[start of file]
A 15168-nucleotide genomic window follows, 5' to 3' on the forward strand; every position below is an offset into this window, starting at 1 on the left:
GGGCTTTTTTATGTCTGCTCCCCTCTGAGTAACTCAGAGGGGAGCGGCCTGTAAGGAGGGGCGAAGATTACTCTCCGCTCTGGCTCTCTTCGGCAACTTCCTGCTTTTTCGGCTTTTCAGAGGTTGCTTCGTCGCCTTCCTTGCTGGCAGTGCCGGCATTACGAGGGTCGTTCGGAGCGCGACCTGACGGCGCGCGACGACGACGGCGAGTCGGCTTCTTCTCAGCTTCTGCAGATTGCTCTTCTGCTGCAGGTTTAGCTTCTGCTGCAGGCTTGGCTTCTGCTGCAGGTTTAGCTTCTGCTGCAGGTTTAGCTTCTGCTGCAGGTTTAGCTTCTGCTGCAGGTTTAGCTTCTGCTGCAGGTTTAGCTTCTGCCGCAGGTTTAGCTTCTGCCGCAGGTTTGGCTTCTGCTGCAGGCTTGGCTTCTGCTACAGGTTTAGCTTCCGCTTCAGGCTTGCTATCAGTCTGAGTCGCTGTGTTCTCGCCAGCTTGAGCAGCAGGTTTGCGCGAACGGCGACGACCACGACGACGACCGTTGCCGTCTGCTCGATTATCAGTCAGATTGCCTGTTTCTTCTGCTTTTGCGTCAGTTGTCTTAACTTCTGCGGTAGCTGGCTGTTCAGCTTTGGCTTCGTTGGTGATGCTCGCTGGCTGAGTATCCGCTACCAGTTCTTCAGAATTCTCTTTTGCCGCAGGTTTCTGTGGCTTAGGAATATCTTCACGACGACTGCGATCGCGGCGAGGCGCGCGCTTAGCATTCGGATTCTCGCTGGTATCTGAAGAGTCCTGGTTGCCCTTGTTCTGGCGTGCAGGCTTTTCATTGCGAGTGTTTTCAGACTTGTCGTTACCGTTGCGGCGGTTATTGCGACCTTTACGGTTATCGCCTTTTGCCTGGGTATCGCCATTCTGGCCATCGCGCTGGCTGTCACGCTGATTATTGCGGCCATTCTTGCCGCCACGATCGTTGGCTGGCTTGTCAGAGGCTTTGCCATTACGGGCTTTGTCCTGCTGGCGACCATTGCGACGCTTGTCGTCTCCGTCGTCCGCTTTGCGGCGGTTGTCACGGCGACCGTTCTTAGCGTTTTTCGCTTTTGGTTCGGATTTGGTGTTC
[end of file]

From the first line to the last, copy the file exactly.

A 15168-nucleotide genomic window follows, 5' to 3' on the forward strand; every position below is an offset into this window, starting at 1 on the left:
GGGCTTTTTTATGTCTGCTCCCCTCTGAGTAACTCAGAGGGGAGCGGCCTGTAAGGAGGGGCGAAGATTACTCTCCGCTCTGGCTCTCTTCGGCAACTTCCTGCTTTTTCGGCTTTTCAGAGGTTGCTTCGTCGCCTTCCTTGCTGGCAGTGCCGGCATTACGAGGGTCGTTCGGAGCGCGACCTGACGGCGCGCGACGACGACGGCGAGTCGGCTTCTTCTCAGCTTCTGCAGATTGCTCTTCTGCTGCAGGTTTAGCTTCTGCTGCAGGCTTGGCTTCTGCTGCAGGTTTAGCTTCTGCTGCAGGTTTAGCTTCTGCTGCAGGTTTAGCTTCTGCTGCAGGTTTAGCTTCTGCTGCAGGTTTAGCTTCTGCCGCAGGTTTAGCTTCTGCCGCAGGTTTGGCTTCTGCTGCAGGCTTGGCTTCTGCTACAGGTTTAGCTTCCGCTTCAGGCTTGCTATCAGTCTGAGTCGCTGTGTTCTCGCCAGCTTGAGCAGCAGGTTTGCGCGAACGGCGACGACCACGACGACGACCGTTGCCGTCTGCTCGATTATCAGTCAGATTGCCTGTTTCTTCTGCTTTTGCGTCAGTTGTCTTAACTTCTGCGGTAGCTGGCTGTTCAGCTTTGGCTTCGTTGGTGATGCTCGCTGGCTGAGTATCCGCTACCAGTTCTTCAGAATTCTCTTTTGCCGCAGGTTTCTGTGGCTTAGGAATATCTTCACGACGACTGCGATCGCGGCGAGGCGCGCGCTTAGCATTCGGATTCTCGCTGGTATCTGAAGAGTCCTGGTTGCCCTTGTTCTGGCGTGCAGGCTTTTCATTGCGAGTGTTTTCAGACTTGTCGTTACCGTTGCGGCGGTTATTGCGACCTTTACGGTTATCGCCTTTTGCCTGGGTATCGCCATTCTGGCCATCGCGCTGGCTGTCACGCTGATTATTGCGGCCATTCTTGCCGCCACGATCGTTGGCTGGCTTGTCAGAGGCTTTGCCATTACGGGCTTTGTCCTGCTGGCGACCATTGCGACGCTTGTCGTCTCCGTCGTCCGCTTTGCGGCGGTTGTCACGGCGACCGTTCTTAGCGTTTTTCGCTTTTGGTTCGGATTTGGTGTTC